Very incomplete list!
in chronological order
Charles Nelms Lewis (d. 1814) —
Member of Kentucky
state senate, 1814; died in office 1814.
Died, of cholera, in Frankfort, Franklin
County, Ky., 1814.
Charles Ewing (1780-1832) —
of Trenton, Mercer
Born in Bridgeton, Cumberland
County, N.J., June 8,
Federalist candidate for New
Jersey state house of assembly, 1815; chief
justice of New Jersey state supreme court, 1824-32.
Died, from cholera, in Trenton, Mercer
County, N.J., August
5, 1832 (age 52 years, 58
Interment at First
Presbyterian Churchyard, Trenton, N.J.; cenotaph at Riverview
Cemetery, Trenton, N.J.
Gabriel Richard (1767-1832) —
of Detroit, Wayne
Born in La Ville de Saintes, France,
in 1817 of a school which later became the University of Michigan.;
to U.S. Congress from Michigan Territory, 1823-25.
Died, of cholera, in Detroit, Wayne
County, Mich., September
13, 1832 (age 64 years, 334
Entombed at St.
Anne's Church, Detroit, Mich.
Daniel Lynn (1782-1833) —
also known as Dann Lynn —
Born in Christian
County, Ky., January
to Indiana state constitutional convention, 1816; member of Indiana
state house of representatives, 1816-18, 1819-20.
Died, of cholera, in West Franklin, Posey
County, Ind., 1833
private or family graveyard, Posey County, Ind.
William Shaler (c.1778-1833) —
Born about 1778.
U.S. Special Diplomatic Agent to Mexico, 1810-12; Cuba, 1832; U.S. Consul General in Algiers, 1815-28; U.S. Consul in Havana, 1829-33, died in office 1833.
Died, of cholera, in Havana (La Habana), Cuba,
28, 1833 (age about 55
Alexander Buckner (1785-1833) —
of Jackson, Cape
Girardeau County, Mo.
Born in Jefferson
County, Ky., 1785.
Democrat. Lawyer; delegate
to Missouri state constitutional convention from Cape Girardeau
County, 1820; member of Missouri
state senate 13th District, 1822-25; U.S.
Senator from Missouri, 1831-33; died in office 1833.
Died of Asiatic cholera during an epidemic, in Cape Girardeau,
Girardeau County, Mo., June 6,
1833 (age about 47
Original interment at a
private or family graveyard, Cape Girardeau County, Mo.;
reinterment in 1897 at Old Lorimier Cemetery, Cape Girardeau, Mo.
Abram Marshall Scott (1785-1833) —
Born in South Carolina, 1785.
Member of Mississippi
state senate, 1822, 1826-27; Governor of
Died of cholera, July 12,
1833 (age about 48
Interment at Greenwood
Cemetery, Jackson, Miss.
Ninian Edwards (1775-1833) —
of Kaskaskia, Randolph
County, Ill.; Edwardsville, Madison
Born in Montgomery
County, Md., March
Democrat. Member of Kentucky
state house of representatives, 1796-97; state court judge in
Kentucky, 1803; justice of
Kentucky state supreme court, 1808; Governor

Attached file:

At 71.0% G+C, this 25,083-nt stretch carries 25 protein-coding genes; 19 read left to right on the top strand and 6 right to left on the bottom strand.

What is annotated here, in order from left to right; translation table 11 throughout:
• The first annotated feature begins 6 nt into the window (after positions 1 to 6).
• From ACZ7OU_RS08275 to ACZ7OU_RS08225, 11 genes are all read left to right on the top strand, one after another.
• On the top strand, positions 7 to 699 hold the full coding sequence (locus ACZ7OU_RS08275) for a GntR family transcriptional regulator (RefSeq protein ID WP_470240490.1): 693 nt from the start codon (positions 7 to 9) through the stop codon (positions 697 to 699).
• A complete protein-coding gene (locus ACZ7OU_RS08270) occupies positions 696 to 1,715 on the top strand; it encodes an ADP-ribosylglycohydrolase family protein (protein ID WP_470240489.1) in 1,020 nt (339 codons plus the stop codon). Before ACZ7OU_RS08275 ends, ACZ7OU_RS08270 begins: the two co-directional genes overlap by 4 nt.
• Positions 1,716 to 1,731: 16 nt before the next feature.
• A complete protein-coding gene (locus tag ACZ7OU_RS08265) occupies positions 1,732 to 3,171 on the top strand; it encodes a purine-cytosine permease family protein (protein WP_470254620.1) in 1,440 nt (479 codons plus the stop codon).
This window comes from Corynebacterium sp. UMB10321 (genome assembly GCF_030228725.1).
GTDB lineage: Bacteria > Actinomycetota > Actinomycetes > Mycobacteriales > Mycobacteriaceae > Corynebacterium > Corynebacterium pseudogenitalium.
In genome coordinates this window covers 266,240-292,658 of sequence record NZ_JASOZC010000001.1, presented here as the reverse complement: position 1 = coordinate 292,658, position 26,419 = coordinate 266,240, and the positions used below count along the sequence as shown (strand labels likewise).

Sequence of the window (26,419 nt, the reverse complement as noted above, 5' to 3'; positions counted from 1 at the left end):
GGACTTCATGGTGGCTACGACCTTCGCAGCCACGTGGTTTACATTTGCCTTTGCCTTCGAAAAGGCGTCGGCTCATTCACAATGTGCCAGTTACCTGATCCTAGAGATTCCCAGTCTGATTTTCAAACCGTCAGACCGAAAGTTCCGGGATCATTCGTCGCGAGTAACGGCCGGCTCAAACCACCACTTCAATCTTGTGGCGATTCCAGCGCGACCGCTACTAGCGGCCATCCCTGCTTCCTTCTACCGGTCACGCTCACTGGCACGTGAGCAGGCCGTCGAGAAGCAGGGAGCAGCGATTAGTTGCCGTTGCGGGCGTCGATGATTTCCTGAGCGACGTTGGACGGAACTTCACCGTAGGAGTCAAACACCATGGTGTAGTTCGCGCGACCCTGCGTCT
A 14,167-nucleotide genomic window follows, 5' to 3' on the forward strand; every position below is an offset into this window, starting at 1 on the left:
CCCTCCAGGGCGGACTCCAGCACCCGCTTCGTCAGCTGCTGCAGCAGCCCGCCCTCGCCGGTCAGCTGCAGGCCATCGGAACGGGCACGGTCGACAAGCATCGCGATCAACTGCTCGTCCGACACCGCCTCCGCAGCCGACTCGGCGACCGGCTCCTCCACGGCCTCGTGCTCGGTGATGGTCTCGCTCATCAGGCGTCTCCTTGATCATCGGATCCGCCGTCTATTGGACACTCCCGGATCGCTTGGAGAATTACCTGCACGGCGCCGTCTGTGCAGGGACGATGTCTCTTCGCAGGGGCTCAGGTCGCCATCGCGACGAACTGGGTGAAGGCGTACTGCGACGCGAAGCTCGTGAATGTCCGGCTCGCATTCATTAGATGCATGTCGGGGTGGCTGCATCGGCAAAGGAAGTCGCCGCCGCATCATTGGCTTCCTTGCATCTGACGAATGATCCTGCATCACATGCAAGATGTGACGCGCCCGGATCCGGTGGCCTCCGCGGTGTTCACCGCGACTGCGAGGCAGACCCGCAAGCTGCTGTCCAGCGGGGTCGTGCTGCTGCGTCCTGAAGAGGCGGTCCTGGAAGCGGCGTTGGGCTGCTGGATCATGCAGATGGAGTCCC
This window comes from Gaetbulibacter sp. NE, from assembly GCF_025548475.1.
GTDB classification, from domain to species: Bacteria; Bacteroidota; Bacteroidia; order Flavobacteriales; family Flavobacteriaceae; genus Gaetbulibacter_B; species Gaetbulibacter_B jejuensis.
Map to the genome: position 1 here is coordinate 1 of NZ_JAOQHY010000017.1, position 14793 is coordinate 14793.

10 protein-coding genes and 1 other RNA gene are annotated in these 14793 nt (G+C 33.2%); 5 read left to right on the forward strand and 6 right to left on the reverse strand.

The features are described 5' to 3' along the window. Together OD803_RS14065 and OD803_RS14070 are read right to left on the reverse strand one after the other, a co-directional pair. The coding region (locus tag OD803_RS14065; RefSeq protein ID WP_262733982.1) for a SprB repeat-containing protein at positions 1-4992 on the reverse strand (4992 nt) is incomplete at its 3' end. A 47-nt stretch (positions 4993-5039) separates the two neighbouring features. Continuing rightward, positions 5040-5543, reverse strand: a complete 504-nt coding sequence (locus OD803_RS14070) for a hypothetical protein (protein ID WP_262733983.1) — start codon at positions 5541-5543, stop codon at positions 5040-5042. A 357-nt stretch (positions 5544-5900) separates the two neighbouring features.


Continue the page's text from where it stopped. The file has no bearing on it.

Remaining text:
of Illinois Territory, 1809-18; U.S.
Senator from Illinois, 1818-24; Governor of
Illinois, 1826-30; candidate for U.S.
Representative from Illinois, 1832.
Died of cholera, in Belleville, St. Clair
County, Ill., July 20,
1833 (age 58 years, 125
Original interment somewhere
in Belleville, Ill.; reinterment in 1855 at Oak
Ridge Cemetery, Springfield, Ill.; statue at Ninian
Edwards Plaza, Edwardsville, Ill.
Isaac Veatch (1786-1833) —
Born in Tennessee, February
Member of Indiana
state house of representatives, 1827-28; defeated, 1828.
Died of cholera, in Floyd
County, Ind., July 31,
1833 (age 47 years, 163
George Bryan Porter (1791-1834) —
also known as George B. Porter —
Born in Norristown, Montgomery
County, Pa., February
Major in the U.S. Army during the War of 1812; Adjutant
General of Pennsylvania, 1824-29; member of Pennsylvania
state house of representatives, 1827; Governor
of Michigan Territory, 1831-34; died in office 1834.
Died in a cholera epidemic in Detroit, Wayne
County, Mich., July 6,
1834 (age 43 years, 147
Interment at Elmwood
Cemetery, Detroit, Mich.
James Adams (1783-1843) —
of Springfield, Sangamon
Born in Simsbury, Hartford
County, Conn., January
Served in the U.S. Army during the War of 1812; lawyer; one
of the first nine men to receive the "Endowment" ordinance from
Joseph Smith, founder of the Mormon Church; participated in a
long-running newspaper battle with Abraham
Lincoln, over the transfer of a city lot; probate judge in
Illinois, 1830; candidate for Governor of
Died, of cholera, in Nauvoo, Hancock
County, Ill., August
11, 1843 (age 60 years, 199
Interment at Old
Nauvoo Burial Grounds, Nauvoo, Ill.
Louis P. Cooke (1811-1849) —
Born in Tennessee, 1811.
Colonel in the Texas Army during the Texas War of Independence;
member of Texas
Republic House of Representatives, 1838-39, 1841-42; Texas
Republic Secretary of the Navy, 1839-41.
in 1843 with the murder
of Captain Mark Lewis; at trial,
the jury deadlocked, and he escaped
before a second trial could be held. Wounded in an Indian raid on
Corpus Christi in 1844 and lost an
Died, of cholera, in Brownsville, Cameron
County, Tex., 1849
in New Orleans, La.
Isaac Sherman, Jr. (1800-1849) —
of Bridgeport, Fairfield
Born in November, 1800.